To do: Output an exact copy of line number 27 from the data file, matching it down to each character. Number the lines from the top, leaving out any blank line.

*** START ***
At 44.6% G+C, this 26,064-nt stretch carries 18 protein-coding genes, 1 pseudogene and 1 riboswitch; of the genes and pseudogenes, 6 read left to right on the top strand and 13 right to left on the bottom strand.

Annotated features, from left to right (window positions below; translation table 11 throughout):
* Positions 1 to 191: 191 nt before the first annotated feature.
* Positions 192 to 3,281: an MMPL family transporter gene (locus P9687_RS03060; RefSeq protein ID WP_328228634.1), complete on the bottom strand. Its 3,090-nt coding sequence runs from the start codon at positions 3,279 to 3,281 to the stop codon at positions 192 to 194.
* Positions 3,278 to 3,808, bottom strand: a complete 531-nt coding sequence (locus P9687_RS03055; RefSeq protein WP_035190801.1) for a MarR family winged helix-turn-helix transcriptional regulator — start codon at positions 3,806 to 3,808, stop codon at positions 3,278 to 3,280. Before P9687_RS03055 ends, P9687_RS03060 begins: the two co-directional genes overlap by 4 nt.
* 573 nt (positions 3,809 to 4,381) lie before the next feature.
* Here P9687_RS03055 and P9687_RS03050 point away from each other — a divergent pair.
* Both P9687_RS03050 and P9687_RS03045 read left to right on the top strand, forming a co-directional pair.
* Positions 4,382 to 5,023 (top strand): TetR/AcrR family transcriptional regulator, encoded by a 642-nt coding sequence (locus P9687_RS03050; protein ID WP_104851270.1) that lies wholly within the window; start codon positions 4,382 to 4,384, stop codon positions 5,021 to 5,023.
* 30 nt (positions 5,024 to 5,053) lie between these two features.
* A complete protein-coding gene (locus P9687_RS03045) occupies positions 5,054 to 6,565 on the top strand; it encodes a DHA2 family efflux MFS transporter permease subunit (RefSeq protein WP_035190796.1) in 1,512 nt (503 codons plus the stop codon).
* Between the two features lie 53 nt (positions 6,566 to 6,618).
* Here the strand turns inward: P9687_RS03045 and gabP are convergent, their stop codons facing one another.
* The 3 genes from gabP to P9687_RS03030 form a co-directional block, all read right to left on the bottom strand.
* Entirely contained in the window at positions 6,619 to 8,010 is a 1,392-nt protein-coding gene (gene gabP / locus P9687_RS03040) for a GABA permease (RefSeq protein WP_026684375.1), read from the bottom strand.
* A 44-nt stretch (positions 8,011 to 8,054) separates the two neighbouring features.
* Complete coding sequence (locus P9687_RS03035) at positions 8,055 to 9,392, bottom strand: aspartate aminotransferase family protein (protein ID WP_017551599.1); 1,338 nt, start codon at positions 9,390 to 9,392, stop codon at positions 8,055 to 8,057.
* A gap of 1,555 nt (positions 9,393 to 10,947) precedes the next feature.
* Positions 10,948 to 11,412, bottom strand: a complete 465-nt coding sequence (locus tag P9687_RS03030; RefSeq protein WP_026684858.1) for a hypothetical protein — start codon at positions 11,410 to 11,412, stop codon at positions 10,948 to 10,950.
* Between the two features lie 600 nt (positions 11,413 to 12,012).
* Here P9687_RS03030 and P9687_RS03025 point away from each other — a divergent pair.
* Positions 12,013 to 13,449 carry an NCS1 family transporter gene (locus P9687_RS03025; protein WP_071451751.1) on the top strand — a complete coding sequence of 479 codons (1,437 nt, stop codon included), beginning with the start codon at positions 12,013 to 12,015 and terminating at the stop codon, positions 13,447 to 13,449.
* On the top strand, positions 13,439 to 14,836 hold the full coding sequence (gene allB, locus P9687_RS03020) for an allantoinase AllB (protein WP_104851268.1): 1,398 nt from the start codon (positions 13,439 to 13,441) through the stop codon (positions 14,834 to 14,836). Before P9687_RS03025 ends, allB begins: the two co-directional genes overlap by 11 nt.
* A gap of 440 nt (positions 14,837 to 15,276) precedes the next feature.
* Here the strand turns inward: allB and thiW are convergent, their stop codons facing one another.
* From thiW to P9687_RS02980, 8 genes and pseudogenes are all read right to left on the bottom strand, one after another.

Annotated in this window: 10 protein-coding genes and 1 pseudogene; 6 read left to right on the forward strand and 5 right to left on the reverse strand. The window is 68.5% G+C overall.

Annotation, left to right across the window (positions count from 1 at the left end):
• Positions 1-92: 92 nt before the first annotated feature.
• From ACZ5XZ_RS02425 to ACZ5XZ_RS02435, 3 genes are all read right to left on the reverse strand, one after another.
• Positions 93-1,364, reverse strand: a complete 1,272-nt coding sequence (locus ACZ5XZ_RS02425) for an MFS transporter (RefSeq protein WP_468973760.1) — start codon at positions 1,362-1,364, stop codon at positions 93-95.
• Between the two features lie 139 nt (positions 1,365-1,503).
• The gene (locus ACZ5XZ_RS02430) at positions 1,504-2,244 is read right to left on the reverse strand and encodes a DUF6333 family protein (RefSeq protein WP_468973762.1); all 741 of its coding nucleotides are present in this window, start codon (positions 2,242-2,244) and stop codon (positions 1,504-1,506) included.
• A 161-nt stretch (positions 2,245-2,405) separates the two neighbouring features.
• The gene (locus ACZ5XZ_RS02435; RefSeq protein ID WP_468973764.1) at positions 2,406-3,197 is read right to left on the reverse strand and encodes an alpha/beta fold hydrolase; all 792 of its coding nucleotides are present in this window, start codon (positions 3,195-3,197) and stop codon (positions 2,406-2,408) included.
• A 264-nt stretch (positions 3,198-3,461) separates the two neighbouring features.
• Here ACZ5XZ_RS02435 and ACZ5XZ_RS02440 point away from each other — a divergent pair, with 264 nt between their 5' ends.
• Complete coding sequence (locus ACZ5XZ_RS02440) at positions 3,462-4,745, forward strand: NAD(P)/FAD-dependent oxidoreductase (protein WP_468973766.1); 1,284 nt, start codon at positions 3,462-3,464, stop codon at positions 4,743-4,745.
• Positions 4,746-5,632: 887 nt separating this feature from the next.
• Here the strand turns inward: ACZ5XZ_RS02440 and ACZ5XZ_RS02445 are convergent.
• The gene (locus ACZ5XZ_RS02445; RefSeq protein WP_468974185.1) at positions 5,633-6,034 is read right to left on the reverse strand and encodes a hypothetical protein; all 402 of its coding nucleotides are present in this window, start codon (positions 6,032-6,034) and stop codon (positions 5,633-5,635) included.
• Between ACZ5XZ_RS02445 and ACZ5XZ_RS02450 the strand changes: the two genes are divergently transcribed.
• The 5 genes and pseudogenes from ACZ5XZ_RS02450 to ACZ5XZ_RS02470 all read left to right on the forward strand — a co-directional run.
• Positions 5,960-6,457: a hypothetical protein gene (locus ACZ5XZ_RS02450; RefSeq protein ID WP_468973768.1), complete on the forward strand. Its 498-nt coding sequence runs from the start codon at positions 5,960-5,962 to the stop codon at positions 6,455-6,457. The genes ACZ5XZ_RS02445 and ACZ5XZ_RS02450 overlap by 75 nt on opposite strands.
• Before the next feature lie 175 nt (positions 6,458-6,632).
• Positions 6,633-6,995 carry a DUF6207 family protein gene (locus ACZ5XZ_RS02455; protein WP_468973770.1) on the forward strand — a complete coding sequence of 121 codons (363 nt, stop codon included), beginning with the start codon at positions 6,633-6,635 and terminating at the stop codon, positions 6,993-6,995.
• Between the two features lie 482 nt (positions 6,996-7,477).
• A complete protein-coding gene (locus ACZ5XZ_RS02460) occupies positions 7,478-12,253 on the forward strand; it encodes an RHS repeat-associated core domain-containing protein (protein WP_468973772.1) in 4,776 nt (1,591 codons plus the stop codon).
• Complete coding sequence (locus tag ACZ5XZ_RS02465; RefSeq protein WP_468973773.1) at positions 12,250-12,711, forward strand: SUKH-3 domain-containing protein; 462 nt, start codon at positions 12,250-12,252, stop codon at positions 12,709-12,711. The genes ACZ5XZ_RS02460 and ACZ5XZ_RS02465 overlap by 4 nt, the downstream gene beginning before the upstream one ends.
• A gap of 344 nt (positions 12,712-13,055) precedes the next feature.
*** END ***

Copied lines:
Annotated in this window: 10 protein-coding genes and 1 pseudogene; 6 read left to right on the forward strand and 5 right to left on the reverse strand. The window is 68.5% G+C overall.